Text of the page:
The Gift of Suffering

It made Jesus perfect, but we don’t want it.
It taught Jesus obedience, but we avoid it.

St. Paul boasted in it, yet we are ashamed of it.
St. Peter told us to rejoice in it, yet we reject it.
St. James said to count it all joy, yet we complain about it.
St. Paul said to glory in it, yet we wallow in self-pity for it.

When we say we want to be like Jesus, do we really mean it?
Do we consider His sufferings when we say that?
Or is suffering the one area where we explicitly do NOT want to be like Christ?

The world consistently rejects every good gift from God:

  • Rejecting God’s gift of holiness, the world glorifies debauchery.
  • Rejecting God’s gift of a sound mind, the world glorifies drunkenness.
  • Rejecting God’s gift of children, the world glorifies birth control & abortion.
  • Rejecting God’s gift of marriage, the world glorifies fornication & homosexuality.
  • Rejecting God’s gift of purity, the world glorifies lust.
  • Rejecting God’s gift of humility, the world glorifies pride.
  • Rejecting God’s gift of suffering, the world glorifies sensuality, pleasure, and entertainment.

Why is it that we seem to think the avoidance of suffering is one place where the world’s mindset is compatible with Christianity? When the world avoids holiness, sobriety, children, marriage, purity, and humility, we take our cues to run in the opposite direction. Yet when the world endeavors to avoid suffering at all costs, we suddenly conclude that Jesus and the world have common goals and a common direction. This is foolishness.

We need a realistic perspective . . .

But we see Jesus, who was made a little lower than the angels, for the suffering of death crowned with glory and honor, that He, by the grace of God, might taste death for everyone. For it was fitting for Him, for whom are all things and by whom are all things, in bringing many sons to glory, to make the captain of their salvation perfect through sufferings.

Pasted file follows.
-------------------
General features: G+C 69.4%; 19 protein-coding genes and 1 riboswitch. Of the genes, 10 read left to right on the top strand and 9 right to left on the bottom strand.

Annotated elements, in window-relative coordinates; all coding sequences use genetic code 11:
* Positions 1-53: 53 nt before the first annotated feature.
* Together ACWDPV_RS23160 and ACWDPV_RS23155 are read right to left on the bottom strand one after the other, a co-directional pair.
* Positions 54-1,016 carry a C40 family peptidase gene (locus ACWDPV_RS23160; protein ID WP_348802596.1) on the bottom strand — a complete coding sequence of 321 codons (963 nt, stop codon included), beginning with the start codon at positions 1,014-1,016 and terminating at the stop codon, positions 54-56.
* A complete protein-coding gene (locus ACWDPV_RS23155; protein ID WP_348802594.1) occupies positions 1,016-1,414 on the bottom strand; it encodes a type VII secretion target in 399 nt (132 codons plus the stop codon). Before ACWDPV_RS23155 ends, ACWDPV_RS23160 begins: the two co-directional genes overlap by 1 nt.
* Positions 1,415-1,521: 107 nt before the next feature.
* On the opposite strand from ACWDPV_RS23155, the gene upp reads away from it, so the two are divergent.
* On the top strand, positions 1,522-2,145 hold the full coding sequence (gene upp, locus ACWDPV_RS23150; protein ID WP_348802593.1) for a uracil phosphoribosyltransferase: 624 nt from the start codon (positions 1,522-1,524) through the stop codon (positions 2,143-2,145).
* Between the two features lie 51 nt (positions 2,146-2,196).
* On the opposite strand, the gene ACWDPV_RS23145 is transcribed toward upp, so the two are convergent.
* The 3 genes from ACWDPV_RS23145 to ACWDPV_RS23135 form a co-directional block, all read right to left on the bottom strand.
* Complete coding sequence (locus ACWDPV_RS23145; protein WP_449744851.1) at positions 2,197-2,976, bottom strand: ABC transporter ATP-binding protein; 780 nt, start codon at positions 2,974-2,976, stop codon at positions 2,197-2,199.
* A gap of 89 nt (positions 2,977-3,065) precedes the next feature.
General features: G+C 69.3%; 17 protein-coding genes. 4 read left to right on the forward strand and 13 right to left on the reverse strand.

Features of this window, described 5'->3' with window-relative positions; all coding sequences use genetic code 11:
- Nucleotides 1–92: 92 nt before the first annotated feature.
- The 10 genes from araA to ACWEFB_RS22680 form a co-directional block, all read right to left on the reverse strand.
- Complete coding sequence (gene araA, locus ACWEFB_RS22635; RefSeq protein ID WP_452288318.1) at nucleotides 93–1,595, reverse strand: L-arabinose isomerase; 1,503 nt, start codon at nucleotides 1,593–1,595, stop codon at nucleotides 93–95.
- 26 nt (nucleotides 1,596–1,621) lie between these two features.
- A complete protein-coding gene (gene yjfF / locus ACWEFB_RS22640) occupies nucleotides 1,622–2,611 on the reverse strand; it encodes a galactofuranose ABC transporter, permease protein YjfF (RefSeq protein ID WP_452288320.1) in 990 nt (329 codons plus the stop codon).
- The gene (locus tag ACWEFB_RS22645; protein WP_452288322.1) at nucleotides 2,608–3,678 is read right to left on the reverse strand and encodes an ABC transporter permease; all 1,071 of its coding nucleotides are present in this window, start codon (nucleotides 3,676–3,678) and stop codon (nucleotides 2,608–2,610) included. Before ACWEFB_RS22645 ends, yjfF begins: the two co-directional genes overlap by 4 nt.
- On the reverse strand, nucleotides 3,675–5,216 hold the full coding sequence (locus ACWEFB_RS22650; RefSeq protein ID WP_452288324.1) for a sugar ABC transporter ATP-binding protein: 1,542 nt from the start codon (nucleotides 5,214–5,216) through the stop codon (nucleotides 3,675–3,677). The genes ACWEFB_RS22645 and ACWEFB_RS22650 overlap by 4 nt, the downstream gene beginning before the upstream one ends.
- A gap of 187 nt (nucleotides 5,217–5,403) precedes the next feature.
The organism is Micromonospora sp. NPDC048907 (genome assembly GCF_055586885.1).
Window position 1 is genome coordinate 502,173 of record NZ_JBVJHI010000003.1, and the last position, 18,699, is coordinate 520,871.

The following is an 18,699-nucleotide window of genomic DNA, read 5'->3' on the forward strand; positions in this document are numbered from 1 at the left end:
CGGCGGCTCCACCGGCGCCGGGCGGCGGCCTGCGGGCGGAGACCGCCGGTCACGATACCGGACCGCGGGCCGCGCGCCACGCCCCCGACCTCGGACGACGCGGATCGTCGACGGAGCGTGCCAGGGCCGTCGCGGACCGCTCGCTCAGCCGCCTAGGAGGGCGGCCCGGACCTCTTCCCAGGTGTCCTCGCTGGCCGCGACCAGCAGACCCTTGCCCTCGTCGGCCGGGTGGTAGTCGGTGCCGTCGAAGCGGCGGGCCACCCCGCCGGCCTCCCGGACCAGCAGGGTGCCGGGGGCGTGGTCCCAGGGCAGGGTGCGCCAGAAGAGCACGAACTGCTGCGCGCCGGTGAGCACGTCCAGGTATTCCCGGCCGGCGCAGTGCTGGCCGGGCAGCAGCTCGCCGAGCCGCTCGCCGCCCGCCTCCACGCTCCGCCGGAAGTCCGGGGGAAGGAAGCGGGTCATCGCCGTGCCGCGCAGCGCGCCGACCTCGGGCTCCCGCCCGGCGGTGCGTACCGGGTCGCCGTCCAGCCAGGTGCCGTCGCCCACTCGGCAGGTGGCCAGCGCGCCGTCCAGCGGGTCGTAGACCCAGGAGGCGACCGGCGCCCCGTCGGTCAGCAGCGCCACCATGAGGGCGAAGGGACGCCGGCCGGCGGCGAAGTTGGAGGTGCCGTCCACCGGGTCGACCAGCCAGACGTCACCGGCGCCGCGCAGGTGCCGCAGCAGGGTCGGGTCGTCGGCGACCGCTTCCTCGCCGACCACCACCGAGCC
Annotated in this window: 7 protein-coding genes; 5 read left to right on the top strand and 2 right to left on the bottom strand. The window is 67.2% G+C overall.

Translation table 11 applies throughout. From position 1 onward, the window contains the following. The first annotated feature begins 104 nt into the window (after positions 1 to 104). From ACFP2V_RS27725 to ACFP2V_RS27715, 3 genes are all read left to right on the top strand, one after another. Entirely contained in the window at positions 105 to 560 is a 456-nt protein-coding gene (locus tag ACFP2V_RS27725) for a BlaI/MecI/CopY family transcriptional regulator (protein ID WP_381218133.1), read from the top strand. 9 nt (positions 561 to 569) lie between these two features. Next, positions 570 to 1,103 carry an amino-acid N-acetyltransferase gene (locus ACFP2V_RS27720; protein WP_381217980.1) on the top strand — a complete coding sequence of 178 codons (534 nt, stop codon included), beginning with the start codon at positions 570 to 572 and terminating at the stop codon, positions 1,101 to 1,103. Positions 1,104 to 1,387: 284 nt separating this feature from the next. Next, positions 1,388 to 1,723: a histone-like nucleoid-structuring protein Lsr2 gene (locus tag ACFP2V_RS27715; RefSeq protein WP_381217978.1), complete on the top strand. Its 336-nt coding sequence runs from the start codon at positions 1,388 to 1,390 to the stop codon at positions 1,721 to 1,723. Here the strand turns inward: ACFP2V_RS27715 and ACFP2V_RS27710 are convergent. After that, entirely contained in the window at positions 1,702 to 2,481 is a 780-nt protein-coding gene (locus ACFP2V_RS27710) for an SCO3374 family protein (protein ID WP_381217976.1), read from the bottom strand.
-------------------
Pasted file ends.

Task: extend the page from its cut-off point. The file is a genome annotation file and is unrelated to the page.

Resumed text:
(Hebrews 2:9-10)

though He was a Son, yet He learned obedience by the things which He suffered. And having been perfected, He became the author of eternal salvation to all who obey Him (Hebrews 5:8-9)

And He said to me, “My grace is sufficient for you, for My strength is made perfect in weakness.” Therefore most gladly I will rather boast in my infirmities, that the power of Christ may rest upon me.  Therefore I take pleasure in infirmities, in reproaches, in needs, in persecutions, in distresses, for Christ’s sake. For when I am weak, then I am strong.
(2 Corinthians 12:9-10)

Beloved, do not think it strange concerning the fiery trial which is to try you, as though some strange thing happened to you; but rejoice to the extent that you partake of Christ’s sufferings, that when His glory is revealed, you may also be glad with exceeding joy. (1 Peter 4:12-13)

Consider it all joy, my brethren, when you encounter various trials, knowing that the testing of your faith produces endurance.
(James 1:2)

And not only that, but we also glory in tribulations, knowing that tribulation produces perseverance; and perseverance, character; and character, hope. Now hope does not disappoint, because the love of God has been poured out in our hearts by the Holy Spirit who was given to us.
(Romans 5:3-5)

According to these passages from Holy Scripture:

  • Jesus was perfected by suffering.
  • St. Peter rejoiced in suffering.
  • St. James counted suffering as joy.
  • St. Paul boasted and gloried in suffering.

These holy men recognized suffering as a gift from God.

Meanwhile, we avoid suffering at all costs. Like the Israelites in the wilderness, we complain about the manna which God has graciously given us from heaven, and we pine away for the cucumbers and onions from Egypt.

The time has come for us to put away worldly thinking, and to share in the
mind of Christ.

If God has a gift for me, then I want to receive it, and to gladly welcome it into
my life.

Even when it is the gift of suffering.

About Dn Joseph Gleason

I am a contributor to On Behalf of All, a simple blog about Orthodox Christianity, theology, and philosophy, written from the diaspora of North America. I am also the Deacon of Christ the King Orthodox Church in Omaha, Illinois, and am blessed with seven children and one lovely wife.
This entry was posted in 1 Peter 4:12-13, 2 Corinthians 12:9-10, Hebrews 2:9-10, Hebrews 5:8, James 1:2, Numbers 11:4-6, Orthodox Homilies, Romans 5:3-5. Bookmark the permalink.

One Response to The Gift of Suffering

  1. Rose Mugford says:

    Thank you. It does seem that we worship those that appear to have a blessed life thinking God must be with them and not us. Thank you for your biblical reminder . Blessed holy week !

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